While all athletes have to find motivation, whether love of the game or money in many cases, college athletes have the added pressure of juggling not only their athletics but a full load of classes as well.
Add in jobs, studying and an outside life and the balancing act each student athlete must endure gets a bit more complicated. This delicate balance is one Cosumnes River College athletes are very familiar with.
“It’s hard to balance, but it all works out,” said sophomore men’s basketball forward David Straughter. “I come to class at 9 a.m. I get through my day and I’m done about 1:20 p.m. We have practice at 2:15 p.m. and that gets done around 4:30-ish, and then I go to work at 5 p.m. to 8 p.m.. Then I go home and do homework.”
Aside from a busy schedule, more athletes said that playing sports requires other sacrifices as well.
“Sometimes it’s difficult when I see my other friends going out and having fun and I have to say I can’t go because I have practice,” said Olivia Sowles, freshman middle hitter for the women’s volleyball team. “I keep playing despite this because when I look back on high school and college I’ll be able to say I did something productive and something I love and am good at and not just I went to parties and did teenager stuff.”
Straughter said that after awhile including practice into a typical school day becomes natural.
“It’s just a regular day until after basketball season when you don’t have practice,” Straughter said. “Like, okay now it’s going to feel a little awkward.”
In spite of the adjustments to their lifestyles that must be made, the athletes interviewed all said they continue to play because of their love for the game.
Bonds made between the team and a sense of family that grows was one motivating factor that many spoke of, including sophomore softball first baseman Briana Cherry.
“The relationships, that’s really what’s kept me in it the longest. All my friends being on the team and being close to each other,” Cherry said.
Cherry said that she considers her teammates to be her sisters.
The drive to play at a four-year level was also said to be a motivating factor by many of the athletes.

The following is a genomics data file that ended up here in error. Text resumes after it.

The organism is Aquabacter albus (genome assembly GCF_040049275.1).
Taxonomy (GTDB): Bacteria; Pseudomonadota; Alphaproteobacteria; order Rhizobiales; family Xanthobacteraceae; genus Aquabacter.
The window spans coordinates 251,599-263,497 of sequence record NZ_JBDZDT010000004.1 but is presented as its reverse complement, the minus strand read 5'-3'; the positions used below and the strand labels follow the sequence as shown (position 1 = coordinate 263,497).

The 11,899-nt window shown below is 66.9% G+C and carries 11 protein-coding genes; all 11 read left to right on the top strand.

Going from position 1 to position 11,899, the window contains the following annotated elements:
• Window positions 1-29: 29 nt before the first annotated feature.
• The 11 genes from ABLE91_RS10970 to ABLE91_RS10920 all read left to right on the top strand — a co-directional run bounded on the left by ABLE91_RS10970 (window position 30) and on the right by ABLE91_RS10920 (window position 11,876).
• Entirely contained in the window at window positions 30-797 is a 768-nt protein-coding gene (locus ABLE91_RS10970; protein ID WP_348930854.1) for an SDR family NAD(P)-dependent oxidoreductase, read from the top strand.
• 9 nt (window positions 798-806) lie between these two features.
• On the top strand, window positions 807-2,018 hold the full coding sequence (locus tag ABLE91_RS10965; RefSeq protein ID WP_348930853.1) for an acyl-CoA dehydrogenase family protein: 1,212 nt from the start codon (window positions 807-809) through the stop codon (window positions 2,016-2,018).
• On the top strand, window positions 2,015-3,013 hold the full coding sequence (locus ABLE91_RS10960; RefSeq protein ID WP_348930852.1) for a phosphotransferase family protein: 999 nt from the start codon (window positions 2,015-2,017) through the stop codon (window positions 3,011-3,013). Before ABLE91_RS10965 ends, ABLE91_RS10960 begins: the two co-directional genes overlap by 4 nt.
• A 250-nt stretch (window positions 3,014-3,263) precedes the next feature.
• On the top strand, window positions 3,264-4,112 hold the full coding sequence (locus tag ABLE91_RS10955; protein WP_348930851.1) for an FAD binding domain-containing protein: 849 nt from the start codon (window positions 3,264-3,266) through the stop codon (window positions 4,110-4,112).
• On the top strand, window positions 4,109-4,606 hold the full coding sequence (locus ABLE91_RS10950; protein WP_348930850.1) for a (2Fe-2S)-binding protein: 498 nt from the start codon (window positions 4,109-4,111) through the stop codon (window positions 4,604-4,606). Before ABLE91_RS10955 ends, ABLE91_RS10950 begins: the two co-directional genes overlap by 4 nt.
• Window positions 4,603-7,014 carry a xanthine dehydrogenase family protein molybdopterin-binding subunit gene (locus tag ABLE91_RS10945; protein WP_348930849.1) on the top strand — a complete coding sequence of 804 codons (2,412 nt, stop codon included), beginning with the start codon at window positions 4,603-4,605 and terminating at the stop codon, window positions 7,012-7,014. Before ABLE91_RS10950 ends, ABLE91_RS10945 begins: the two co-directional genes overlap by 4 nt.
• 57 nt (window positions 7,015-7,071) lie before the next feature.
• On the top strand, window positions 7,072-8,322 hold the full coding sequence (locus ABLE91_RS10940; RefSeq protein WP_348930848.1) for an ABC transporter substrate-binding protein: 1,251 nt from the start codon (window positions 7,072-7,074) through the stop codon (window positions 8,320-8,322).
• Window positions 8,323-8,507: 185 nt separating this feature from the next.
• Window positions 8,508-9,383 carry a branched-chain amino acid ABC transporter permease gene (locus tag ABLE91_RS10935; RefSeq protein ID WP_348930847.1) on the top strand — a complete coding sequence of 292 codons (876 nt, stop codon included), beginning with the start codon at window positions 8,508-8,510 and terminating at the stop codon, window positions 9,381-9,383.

“The idea of going to a four-year college and continuing to play motivates me completely,” said outside hitter for the women’s volleyball team Crystal Hernandez. “It will help me work hard and stay focused with sports and school.”
Straughter said a big motivation for his athleticism is to help pay for college.
“My motivation is to make things easier for my mom so she doesn’t have to pay for my school,” Straughter said. “And if I can do that through basketball, why not help her?”
Head coach for the women’s softball team, Kristy Schroeder, a former UCLA student athlete and graduate, said she has been playing softball herself since the second grade and coaching at various colleges for 19 years. This is Schroeder’s fourth year coaching at CRC.
Along with helping her players reach their full potential and possibly continuing on to the next level, Schroeder said she loves coaching because she is a “big proponent of the mental game.”
Schroeder said she has her own motivation when it comes to coaching at CRC.
“I have two children and my husband so I’m pretty busy with them,” Schroeder said. “That’s actually why I decided to coach at this level. It worked better for my family life. It’s great because most of the games we play are local and there’s a few over-nighters. For the most part I can come home and tuck my kids in and be involved with them.”
In the end each athlete and coach has their own reasons to take on the balancing act required to be part of college sports. Whether it’s for financial, competitive, or even family oriented reasons, each has a different driving force to help push them forward.
To some like sophomore softball pitcher and third baseman Amanda Horbasch there is an even simpler reason.
“[Playing] is a motivation in itself,” Horbasch said.